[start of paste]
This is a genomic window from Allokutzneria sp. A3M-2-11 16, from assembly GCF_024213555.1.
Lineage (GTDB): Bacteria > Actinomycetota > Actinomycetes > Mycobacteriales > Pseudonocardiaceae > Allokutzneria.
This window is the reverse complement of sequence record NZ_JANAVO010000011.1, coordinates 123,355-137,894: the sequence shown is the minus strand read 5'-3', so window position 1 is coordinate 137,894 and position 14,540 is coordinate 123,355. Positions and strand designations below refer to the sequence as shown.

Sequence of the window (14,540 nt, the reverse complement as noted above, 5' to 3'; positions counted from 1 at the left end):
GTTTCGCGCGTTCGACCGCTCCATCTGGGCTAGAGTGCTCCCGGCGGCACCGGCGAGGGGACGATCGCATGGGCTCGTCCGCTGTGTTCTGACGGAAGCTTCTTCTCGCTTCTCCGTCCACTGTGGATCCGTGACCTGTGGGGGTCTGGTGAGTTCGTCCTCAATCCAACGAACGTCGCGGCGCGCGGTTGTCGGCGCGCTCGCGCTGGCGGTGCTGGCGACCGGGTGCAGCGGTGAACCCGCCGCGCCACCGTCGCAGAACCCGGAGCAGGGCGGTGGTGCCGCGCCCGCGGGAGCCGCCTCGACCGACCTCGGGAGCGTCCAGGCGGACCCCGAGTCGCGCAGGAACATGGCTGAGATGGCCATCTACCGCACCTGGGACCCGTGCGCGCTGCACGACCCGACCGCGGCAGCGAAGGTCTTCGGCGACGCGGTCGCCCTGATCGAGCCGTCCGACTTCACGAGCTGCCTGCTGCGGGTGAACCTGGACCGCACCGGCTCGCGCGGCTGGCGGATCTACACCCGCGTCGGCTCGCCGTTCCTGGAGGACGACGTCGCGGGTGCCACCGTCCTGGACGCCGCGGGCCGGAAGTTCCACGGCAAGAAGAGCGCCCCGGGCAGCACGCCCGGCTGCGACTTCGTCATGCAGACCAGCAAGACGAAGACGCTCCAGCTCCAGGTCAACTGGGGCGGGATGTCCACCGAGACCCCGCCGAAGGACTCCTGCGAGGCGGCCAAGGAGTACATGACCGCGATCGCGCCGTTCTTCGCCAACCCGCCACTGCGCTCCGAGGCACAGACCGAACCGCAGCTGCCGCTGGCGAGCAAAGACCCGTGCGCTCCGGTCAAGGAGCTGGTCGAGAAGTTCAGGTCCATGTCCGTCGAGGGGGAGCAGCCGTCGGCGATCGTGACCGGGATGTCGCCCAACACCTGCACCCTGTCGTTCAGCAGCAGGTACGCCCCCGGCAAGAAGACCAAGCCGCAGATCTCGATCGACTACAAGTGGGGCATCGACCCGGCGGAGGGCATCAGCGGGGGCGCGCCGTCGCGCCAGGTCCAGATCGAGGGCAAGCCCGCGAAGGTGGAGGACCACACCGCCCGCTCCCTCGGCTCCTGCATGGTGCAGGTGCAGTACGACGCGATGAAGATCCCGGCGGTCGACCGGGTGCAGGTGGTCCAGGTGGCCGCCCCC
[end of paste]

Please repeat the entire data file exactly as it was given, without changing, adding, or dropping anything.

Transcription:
This is a genomic window from Allokutzneria sp. A3M-2-11 16, from assembly GCF_024213555.1.
Lineage (GTDB): Bacteria > Actinomycetota > Actinomycetes > Mycobacteriales > Pseudonocardiaceae > Allokutzneria.
This window is the reverse complement of sequence record NZ_JANAVO010000011.1, coordinates 123,355-137,894: the sequence shown is the minus strand read 5'-3', so window position 1 is coordinate 137,894 and position 14,540 is coordinate 123,355. Positions and strand designations below refer to the sequence as shown.

Sequence of the window (14,540 nt, the reverse complement as noted above, 5' to 3'; positions counted from 1 at the left end):
GTTTCGCGCGTTCGACCGCTCCATCTGGGCTAGAGTGCTCCCGGCGGCACCGGCGAGGGGACGATCGCATGGGCTCGTCCGCTGTGTTCTGACGGAAGCTTCTTCTCGCTTCTCCGTCCACTGTGGATCCGTGACCTGTGGGGGTCTGGTGAGTTCGTCCTCAATCCAACGAACGTCGCGGCGCGCGGTTGTCGGCGCGCTCGCGCTGGCGGTGCTGGCGACCGGGTGCAGCGGTGAACCCGCCGCGCCACCGTCGCAGAACCCGGAGCAGGGCGGTGGTGCCGCGCCCGCGGGAGCCGCCTCGACCGACCTCGGGAGCGTCCAGGCGGACCCCGAGTCGCGCAGGAACATGGCTGAGATGGCCATCTACCGCACCTGGGACCCGTGCGCGCTGCACGACCCGACCGCGGCAGCGAAGGTCTTCGGCGACGCGGTCGCCCTGATCGAGCCGTCCGACTTCACGAGCTGCCTGCTGCGGGTGAACCTGGACCGCACCGGCTCGCGCGGCTGGCGGATCTACACCCGCGTCGGCTCGCCGTTCCTGGAGGACGACGTCGCGGGTGCCACCGTCCTGGACGCCGCGGGCCGGAAGTTCCACGGCAAGAAGAGCGCCCCGGGCAGCACGCCCGGCTGCGACTTCGTCATGCAGACCAGCAAGACGAAGACGCTCCAGCTCCAGGTCAACTGGGGCGGGATGTCCACCGAGACCCCGCCGAAGGACTCCTGCGAGGCGGCCAAGGAGTACATGACCGCGATCGCGCCGTTCTTCGCCAACCCGCCACTGCGCTCCGAGGCACAGACCGAACCGCAGCTGCCGCTGGCGAGCAAAGACCCGTGCGCTCCGGTCAAGGAGCTGGTCGAGAAGTTCAGGTCCATGTCCGTCGAGGGGGAGCAGCCGTCGGCGATCGTGACCGGGATGTCGCCCAACACCTGCACCCTGTCGTTCAGCAGCAGGTACGCCCCCGGCAAGAAGACCAAGCCGCAGATCTCGATCGACTACAAGTGGGGCATCGACCCGGCGGAGGGCATCAGCGGGGGCGCGCCGTCGCGCCAGGTCCAGATCGAGGGCAAGCCCGCGAAGGTGGAGGACCACACCGCCCGCTCCCTCGGCTCCTGCATGGTGCAGGTGCAGTACGACGCGATGAAGATCCCGGCGGTCGACCGGGTGCAGGTGGTCCAGGTGGCCGCCCCC